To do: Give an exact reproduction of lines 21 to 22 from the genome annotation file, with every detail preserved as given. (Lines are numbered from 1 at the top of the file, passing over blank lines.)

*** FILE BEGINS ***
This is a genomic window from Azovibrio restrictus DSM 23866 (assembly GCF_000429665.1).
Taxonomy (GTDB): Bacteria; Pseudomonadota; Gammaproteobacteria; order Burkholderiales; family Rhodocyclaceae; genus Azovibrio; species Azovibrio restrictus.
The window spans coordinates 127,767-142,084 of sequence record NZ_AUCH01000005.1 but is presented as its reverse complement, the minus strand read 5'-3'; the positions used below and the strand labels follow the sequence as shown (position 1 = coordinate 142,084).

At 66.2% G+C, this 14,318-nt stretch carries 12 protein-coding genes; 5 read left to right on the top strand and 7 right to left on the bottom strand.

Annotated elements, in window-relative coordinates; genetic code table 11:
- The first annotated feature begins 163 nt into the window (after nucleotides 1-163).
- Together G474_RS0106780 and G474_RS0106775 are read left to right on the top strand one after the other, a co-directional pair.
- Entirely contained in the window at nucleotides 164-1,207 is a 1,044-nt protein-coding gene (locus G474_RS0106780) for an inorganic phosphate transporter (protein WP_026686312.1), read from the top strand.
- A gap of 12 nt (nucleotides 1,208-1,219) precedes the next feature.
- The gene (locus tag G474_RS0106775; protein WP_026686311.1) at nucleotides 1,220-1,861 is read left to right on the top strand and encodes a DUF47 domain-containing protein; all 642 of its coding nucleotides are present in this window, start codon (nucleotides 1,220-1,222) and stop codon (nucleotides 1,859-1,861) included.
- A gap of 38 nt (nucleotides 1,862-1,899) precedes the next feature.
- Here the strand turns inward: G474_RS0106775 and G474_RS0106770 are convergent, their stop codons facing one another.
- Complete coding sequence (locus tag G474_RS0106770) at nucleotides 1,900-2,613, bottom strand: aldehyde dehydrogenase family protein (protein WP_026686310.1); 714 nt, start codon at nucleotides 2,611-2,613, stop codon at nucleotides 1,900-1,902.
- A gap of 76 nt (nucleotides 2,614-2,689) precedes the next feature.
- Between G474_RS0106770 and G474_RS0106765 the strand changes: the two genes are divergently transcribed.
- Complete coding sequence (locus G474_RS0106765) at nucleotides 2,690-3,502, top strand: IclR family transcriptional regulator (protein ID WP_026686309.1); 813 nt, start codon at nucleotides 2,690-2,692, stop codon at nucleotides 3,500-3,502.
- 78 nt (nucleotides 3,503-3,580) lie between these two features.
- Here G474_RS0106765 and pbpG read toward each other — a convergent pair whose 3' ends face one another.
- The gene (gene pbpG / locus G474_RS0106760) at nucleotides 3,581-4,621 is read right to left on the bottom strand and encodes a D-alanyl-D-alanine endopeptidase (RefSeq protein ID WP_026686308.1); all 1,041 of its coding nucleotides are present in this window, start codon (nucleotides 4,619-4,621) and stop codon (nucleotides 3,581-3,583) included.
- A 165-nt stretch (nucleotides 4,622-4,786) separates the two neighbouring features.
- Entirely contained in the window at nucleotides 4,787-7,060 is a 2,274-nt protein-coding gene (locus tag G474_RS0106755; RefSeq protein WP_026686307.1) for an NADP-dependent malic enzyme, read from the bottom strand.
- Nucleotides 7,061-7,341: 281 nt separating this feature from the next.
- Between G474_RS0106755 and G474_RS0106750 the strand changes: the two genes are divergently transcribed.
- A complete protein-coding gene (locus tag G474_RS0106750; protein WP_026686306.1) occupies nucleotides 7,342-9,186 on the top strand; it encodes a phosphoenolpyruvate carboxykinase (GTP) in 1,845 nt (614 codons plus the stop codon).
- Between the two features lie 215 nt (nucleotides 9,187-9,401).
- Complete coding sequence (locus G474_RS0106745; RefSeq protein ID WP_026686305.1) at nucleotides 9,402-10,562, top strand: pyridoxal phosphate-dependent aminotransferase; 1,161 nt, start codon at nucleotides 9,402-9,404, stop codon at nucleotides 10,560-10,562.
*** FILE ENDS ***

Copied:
- Entirely contained in the window at nucleotides 4,787-7,060 is a 2,274-nt protein-coding gene (locus tag G474_RS0106755; RefSeq protein WP_026686307.1) for an NADP-dependent malic enzyme, read from the bottom strand.
- Nucleotides 7,061-7,341: 281 nt separating this feature from the next.